Unemployment In India

The unemployment rate in India fell to 7% in September 2020 from the record high of 29% since the country went into lockdown from March 2020, says the report of CMIE – Centre For Monitoring Indian Economy. The lockdown to contain the coronavirus outbreak has forced many industries to shut down thus increasing unemployment across the country.

The unemployment in India stood at 6.1% in the financial year 2018 mentions the NSSO – National Sample Survey Organisation Report 2019. Candidates can check the detailed information on NSSO on the given link.

The topic of unemployment, the data related to unemployment in India and initiatives by the government to alleviate unemployment is important for aspirants preparing for competitive exams. It holds relevance in the general awareness section of various government exams like SSC exams, Bank exams, RRB exams etc. 

Candidates can check the following links for General Awareness preparation:

For candidates preparing for UPSC, unemployment in India can be asked in GS I or as an essay question. Therefore, this article will discuss detailed information on unemployment in India, types of unemployment, causes and government initiatives to control unemployment in India.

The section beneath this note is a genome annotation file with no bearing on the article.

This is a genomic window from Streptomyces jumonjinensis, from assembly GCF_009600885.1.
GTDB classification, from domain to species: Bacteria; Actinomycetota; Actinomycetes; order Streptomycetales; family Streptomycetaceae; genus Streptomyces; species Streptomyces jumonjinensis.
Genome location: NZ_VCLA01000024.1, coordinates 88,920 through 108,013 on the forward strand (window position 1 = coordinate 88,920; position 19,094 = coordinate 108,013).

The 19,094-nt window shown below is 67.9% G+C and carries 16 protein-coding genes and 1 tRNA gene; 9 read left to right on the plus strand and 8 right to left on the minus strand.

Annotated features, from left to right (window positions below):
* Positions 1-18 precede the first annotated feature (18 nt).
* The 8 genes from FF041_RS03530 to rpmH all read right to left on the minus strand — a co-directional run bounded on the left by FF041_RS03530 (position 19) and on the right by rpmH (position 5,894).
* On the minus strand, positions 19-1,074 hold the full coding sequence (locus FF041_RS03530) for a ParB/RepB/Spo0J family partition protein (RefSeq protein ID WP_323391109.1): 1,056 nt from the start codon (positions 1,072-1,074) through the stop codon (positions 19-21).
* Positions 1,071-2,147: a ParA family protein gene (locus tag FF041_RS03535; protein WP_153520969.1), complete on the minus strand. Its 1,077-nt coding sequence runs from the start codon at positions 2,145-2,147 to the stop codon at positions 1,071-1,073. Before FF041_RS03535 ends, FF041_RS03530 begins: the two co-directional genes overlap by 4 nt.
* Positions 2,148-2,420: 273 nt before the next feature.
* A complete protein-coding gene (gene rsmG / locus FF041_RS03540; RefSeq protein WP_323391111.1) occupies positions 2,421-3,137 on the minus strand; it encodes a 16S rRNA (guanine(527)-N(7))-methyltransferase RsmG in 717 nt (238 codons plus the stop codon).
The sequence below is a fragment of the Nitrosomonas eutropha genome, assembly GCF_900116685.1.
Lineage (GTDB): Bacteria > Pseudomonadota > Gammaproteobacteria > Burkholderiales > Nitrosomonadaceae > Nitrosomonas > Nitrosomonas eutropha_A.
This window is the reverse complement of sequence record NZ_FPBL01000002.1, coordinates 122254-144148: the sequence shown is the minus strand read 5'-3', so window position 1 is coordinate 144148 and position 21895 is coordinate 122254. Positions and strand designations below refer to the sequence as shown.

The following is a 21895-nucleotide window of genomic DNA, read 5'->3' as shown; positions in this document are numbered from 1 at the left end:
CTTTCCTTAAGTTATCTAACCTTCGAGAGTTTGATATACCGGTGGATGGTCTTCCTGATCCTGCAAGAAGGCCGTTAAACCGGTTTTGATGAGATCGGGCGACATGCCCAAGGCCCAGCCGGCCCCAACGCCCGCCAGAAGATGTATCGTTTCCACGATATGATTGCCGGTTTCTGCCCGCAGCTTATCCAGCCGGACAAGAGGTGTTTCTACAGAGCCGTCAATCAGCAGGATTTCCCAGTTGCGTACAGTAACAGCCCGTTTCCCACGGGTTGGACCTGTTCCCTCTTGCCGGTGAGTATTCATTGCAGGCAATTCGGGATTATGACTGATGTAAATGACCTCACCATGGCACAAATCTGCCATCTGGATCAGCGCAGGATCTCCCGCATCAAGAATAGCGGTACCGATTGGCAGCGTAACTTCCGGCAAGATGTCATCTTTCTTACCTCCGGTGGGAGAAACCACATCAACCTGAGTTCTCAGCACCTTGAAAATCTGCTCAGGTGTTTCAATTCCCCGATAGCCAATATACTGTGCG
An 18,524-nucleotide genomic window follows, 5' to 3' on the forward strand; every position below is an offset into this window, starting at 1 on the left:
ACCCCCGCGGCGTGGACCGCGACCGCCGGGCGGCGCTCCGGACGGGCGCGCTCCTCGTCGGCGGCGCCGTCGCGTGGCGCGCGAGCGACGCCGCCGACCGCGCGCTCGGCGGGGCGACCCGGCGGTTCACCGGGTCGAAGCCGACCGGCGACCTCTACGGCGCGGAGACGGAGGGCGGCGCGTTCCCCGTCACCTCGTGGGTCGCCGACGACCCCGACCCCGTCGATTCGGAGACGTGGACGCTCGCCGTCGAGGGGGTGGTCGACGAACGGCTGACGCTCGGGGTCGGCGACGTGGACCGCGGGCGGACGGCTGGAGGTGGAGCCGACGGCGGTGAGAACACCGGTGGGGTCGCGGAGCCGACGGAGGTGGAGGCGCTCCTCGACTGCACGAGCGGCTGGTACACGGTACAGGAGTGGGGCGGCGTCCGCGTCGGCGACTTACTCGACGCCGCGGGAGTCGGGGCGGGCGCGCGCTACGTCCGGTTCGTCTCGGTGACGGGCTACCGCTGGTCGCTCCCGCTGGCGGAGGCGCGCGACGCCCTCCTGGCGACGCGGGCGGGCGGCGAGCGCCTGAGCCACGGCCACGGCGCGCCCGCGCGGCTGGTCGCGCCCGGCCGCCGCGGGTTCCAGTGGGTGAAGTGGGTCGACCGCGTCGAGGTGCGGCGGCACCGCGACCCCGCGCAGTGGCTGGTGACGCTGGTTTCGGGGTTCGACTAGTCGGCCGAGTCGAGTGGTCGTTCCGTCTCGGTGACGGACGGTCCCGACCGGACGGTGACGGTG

Candidates appearing for UPSC 2020 can go through the following links:

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What is Unemployment?

Unemployment is a situation when a person actively searches for a job and is unable to find work. Unemployment tells the health of the economy. 

The unemployment rate is the most frequent measure of unemployment. The unemployment rate is the number of people unemployed divided by the working population or people working under labour force.

Unemployment rate = (Unemployed Workers / Total labour force) × 100

National Sample Survey Organization (NSSO) defines employment and unemployment on the following activity statuses of an individual, NSSO, an organization under MoSPI – Ministry of Statistics and Programme Implementation measures India’s unemployment on three approaches: